Diphyllobothrium latum: (Broad fish tapeworm).
Scolex does not have suckers. Has two sucking grooves
instead. No hooks.
Proglottids are broad and gravid uterusin the form of a
Eggs oval / elleptical, with a large operculum at one end
and with a small node at the other end.
Have two intermediate hosts: copepod crustacea (first)
and Fresh water fish (second).
The plerocercoid larva attaches to the mucosal lining of the ileum or
at times jujenum with both bothria (sucking grooves). Develop into
Gravid proglottids release fertilized eggs through the genital pore
and pass out in the stools.
When the eggs are deposited / Come in contact with fresh water,
the eggs lie dormant (8-12 days) to form Coracidia –operculum
opened – larva begins to swim – eaten by copepods – develops
from coracidia to procercoid larva in the hemocoel of the copepodcopepod eaten by fish – procercoid larva penetrates the intestines
and migrates to the musculature- humans infected on eating the fis
raw or uncooked containing the plerocercoid larva – attaches to the
small intestine of humans.
and Clinical findings:
of adult worms generally
Gastrointestinal manifestations such as nausea,
vomitting, diarrhea, abdominal pain, weight loss
may be seen.
In some individuals, significant Vitamin B12
deficiency caused may lead to megaloblastic
anemia. Vitamin B12 preferred and consumed
by the worm.
findings, Treatment and prevention:
of the typical yellowishbrown, ellipsoidal eggs with operculum or
characteristic broad proglottids in the stool
sample of the infected individual.
Treatment of choice: Praziquantel.
Prevention: Adequate cooking and proper
disposal of human feces.
Dipylidiasis caninum:(Double-pored Dog tapeworm)
Adult worm is small, measuring only 10-50 cms.
Scolex has 4 suckers and about 60 thorn like hooks
arranged 1-7 lines around retractile rostellum.
Proglottids have two sets of reproductive organs and are
trapezoidal near the neck and barrel-shaped towards the
Eggs are spherical.
Definitive host: Dogs, cats etc…
Intermediate hosts: Animal fleas.
Adult worm parasitizes the small intestines of dogs, cats and other
wild animals as well.
Gravid proglottids come out through feces - release eggs/ egg balls
by contractile motion- ingested by the flea larva- grow into adult fleahatch in the digestive canal- develop into oncospheres – develop
into cysticercoids in the flea.
Infected insect swallowed by the dog, cat and cysticercoids grown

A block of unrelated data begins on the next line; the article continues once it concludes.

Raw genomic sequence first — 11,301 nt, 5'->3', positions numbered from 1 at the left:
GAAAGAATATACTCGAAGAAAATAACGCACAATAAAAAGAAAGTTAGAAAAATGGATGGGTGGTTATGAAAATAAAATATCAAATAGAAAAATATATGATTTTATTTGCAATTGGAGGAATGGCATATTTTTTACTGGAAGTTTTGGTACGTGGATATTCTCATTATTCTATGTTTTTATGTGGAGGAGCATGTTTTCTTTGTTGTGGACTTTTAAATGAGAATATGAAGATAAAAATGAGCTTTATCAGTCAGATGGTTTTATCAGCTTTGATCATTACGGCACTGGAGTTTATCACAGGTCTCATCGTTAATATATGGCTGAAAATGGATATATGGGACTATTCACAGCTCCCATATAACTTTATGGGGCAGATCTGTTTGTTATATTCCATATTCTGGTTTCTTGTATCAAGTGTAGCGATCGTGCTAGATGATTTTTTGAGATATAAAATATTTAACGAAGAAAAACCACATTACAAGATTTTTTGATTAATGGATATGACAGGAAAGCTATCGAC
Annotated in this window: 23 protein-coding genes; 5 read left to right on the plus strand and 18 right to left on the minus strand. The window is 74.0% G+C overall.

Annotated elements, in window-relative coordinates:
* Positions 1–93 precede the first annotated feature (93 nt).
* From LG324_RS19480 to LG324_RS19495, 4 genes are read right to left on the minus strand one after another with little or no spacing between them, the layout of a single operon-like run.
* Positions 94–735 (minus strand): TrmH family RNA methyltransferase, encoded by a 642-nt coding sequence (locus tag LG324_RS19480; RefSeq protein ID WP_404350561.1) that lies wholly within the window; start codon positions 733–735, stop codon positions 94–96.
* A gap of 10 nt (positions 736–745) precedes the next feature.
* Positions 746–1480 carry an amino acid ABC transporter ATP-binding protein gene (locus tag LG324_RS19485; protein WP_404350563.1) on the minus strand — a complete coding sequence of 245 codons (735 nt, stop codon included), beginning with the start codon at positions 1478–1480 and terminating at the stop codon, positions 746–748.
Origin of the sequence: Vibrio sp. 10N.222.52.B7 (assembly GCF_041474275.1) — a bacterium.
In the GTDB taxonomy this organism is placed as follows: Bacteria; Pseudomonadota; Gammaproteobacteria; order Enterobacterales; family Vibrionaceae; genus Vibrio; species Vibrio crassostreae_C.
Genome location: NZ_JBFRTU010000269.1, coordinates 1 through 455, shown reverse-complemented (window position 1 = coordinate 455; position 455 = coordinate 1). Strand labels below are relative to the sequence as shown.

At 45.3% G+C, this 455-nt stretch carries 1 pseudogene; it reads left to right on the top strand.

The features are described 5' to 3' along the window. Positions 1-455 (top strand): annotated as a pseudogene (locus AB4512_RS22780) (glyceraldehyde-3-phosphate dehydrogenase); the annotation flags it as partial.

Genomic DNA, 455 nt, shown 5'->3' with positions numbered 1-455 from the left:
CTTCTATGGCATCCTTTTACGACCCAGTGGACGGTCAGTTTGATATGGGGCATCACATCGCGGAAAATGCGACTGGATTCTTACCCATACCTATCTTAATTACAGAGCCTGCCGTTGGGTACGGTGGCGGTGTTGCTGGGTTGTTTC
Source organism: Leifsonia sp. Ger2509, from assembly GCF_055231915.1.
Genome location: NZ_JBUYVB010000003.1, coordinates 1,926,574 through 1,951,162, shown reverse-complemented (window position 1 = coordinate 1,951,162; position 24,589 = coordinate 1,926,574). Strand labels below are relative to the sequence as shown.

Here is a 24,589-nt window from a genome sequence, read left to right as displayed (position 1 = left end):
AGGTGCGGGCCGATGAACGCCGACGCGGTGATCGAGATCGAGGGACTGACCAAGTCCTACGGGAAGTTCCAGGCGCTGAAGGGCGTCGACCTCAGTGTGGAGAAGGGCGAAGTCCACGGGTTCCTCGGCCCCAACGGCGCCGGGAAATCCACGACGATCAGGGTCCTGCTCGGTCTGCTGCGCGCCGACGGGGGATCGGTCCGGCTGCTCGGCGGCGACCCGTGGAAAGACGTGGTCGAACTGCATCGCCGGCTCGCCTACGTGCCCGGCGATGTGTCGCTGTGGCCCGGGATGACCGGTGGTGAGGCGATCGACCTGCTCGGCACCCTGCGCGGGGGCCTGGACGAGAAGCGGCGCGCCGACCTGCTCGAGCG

into adult worms in 20 days time in small intestine of the dogs.
Humans are accidental hosts – spread especially to children by
licking or touching dog infected with flea containing cysticercoids.
and clinical symptoms:
worms parasitic in the middle and posterior
part of the small intestine.
Deeply insert the rostellum with many hooks into
the mucosa and damage the tissue.
Consequently, bleeding may result if the
numbers are large with gastrointestinal
Diarrhea and pruritis ani may occur.
diagnosis, Treatment and Prevention:
by observing gravid proglottid
crawling out of the anus, egg balls or free eggs.
Demonstrating typical barrel shaped proglottids.
of choice: Praziquantel, Niclosamide.
Prevention: Deworming of dogs/cats, avoid
contact of children with infected pets.
E.ganulosus is one of the smallest tapeworm.
Made up of only three proglottids. The first contains
immature genital organs, the second has fully developed
male and female reproductive organs and the third
consists principally of a median uterus and lateral
branches filled with eggs.
The scolex bears a prominent rostellum, a double crown
of 24-40 large and small hooklets, and 4 oval suckers.
The eggs appear like Taenia worm eggs with radial
striations containing a hexacanth, six hooked embryo.
The larva of E.granulosus in the intermediate host is
known as a Hydatid cyst.
cyst is filled with fluid called hydratid fluid
which contains proteins, lecithin and other
nutrition besides some enzymes.
From the inner germinal membrane, masses of
cells grow into the cavity of the cyst. They